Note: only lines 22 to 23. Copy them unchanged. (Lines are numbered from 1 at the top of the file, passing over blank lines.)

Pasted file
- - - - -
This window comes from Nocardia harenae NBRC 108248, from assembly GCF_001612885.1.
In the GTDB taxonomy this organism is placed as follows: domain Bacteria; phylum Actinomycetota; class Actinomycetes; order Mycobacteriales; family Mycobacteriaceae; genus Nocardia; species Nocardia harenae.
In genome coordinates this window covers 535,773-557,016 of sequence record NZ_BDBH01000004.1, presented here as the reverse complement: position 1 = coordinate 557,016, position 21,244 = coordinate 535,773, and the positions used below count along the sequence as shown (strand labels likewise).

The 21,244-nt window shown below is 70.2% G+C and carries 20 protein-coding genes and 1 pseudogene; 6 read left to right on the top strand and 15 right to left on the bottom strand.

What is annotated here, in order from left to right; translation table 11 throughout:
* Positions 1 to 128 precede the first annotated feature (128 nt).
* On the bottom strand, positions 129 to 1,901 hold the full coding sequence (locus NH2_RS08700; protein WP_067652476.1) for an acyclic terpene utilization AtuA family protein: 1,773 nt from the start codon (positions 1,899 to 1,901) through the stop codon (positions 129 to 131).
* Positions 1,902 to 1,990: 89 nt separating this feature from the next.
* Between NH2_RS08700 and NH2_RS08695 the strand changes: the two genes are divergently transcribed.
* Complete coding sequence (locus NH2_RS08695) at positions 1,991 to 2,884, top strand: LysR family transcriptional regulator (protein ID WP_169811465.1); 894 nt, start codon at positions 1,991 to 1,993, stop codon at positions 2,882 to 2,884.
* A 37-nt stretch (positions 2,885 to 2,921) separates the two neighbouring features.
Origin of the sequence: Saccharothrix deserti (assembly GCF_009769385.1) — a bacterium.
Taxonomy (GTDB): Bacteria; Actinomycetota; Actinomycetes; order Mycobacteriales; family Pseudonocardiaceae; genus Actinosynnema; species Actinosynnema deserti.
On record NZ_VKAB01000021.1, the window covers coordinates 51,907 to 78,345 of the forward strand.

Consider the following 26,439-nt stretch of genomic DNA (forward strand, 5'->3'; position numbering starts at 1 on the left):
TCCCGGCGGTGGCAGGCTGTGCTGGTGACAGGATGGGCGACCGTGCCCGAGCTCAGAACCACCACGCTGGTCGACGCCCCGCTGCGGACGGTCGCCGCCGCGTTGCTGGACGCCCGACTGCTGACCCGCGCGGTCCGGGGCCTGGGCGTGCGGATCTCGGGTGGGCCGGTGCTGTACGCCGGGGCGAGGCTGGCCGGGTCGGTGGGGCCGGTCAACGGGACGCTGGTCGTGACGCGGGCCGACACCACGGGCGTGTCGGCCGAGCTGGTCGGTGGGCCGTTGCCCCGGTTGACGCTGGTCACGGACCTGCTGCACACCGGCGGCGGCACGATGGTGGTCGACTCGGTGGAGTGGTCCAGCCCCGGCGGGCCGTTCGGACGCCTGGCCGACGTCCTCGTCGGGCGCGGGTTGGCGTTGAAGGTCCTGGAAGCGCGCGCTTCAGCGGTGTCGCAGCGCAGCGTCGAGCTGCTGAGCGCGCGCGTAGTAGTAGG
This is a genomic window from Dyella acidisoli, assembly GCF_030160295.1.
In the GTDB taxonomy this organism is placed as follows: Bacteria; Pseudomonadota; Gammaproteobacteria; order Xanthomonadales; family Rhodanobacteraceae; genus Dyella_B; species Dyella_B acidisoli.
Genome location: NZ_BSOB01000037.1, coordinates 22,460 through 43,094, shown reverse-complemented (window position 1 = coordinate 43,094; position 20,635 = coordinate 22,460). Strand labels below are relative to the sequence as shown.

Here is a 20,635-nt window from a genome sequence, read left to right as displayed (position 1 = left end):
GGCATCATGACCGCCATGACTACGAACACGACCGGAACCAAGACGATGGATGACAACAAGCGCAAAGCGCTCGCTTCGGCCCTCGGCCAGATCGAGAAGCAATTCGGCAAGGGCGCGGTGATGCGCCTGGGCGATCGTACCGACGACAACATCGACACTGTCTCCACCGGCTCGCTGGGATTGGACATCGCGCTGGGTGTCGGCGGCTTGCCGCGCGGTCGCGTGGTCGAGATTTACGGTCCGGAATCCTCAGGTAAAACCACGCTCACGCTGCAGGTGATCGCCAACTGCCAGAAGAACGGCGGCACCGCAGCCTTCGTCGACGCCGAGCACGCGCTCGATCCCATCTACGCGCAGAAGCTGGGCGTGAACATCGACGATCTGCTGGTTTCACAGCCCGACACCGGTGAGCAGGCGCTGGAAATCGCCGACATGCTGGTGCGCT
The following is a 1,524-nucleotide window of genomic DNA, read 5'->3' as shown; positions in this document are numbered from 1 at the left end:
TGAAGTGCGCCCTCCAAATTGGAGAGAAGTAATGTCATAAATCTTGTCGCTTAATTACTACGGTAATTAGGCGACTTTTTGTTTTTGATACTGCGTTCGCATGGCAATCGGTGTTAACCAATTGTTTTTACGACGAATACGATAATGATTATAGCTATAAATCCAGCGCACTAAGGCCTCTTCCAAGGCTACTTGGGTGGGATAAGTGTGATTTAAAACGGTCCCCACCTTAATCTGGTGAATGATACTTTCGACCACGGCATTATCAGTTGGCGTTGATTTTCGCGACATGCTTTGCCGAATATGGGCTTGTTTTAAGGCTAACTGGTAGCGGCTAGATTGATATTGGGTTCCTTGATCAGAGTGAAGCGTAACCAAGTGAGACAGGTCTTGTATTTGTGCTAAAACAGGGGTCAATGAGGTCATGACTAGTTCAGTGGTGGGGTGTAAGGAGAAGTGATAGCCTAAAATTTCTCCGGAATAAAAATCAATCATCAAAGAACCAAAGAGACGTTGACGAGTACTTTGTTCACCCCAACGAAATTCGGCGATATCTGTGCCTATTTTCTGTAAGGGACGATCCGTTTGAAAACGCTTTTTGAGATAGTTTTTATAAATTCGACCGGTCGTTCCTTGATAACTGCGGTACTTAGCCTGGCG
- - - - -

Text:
The following is a 1,524-nucleotide window of genomic DNA, read 5'->3' as shown; positions in this document are numbered from 1 at the left end:
TGAAGTGCGCCCTCCAAATTGGAGAGAAGTAATGTCATAAATCTTGTCGCTTAATTACTACGGTAATTAGGCGACTTTTTGTTTTTGATACTGCGTTCGCATGGCAATCGGTGTTAACCAATTGTTTTTACGACGAATACGATAATGATTATAGCTATAAATCCAGCGCACTAAGGCCTCTTCCAAGGCTACTTGGGTGGGATAAGTGTGATTTAAAACGGTCCCCACCTTAATCTGGTGAATGATACTTTCGACCACGGCATTATCAGTTGGCGTTGATTTTCGCGACATGCTTTGCCGAATATGGGCTTGTTTTAAGGCTAACTGGTAGCGGCTAGATTGATATTGGGTTCCTTGATCAGAGTGAAGCGTAACCAAGTGAGACAGGTCTTGTATTTGTGCTAAAACAGGGGTCAATGAGGTCATGACTAGTTCAGTGGTGGGGTGTAAGGAGAAGTGATAGCCTAAAATTTCTCCGGAATAAAAATCAATCATCAAAGAACCAAAGAGACGTTGACGAGTACTTTGTTCACCCCAACGAAATTCGGCGATATCTGTGCCTATTTTCTGTAAGGGACGATCCGTTTGAAAACGCTTTTTGAGATAGTTTTTATAAATTCGACCGGTCGTTCCTTGATAACTGCGGTACTTAGCCTGGCG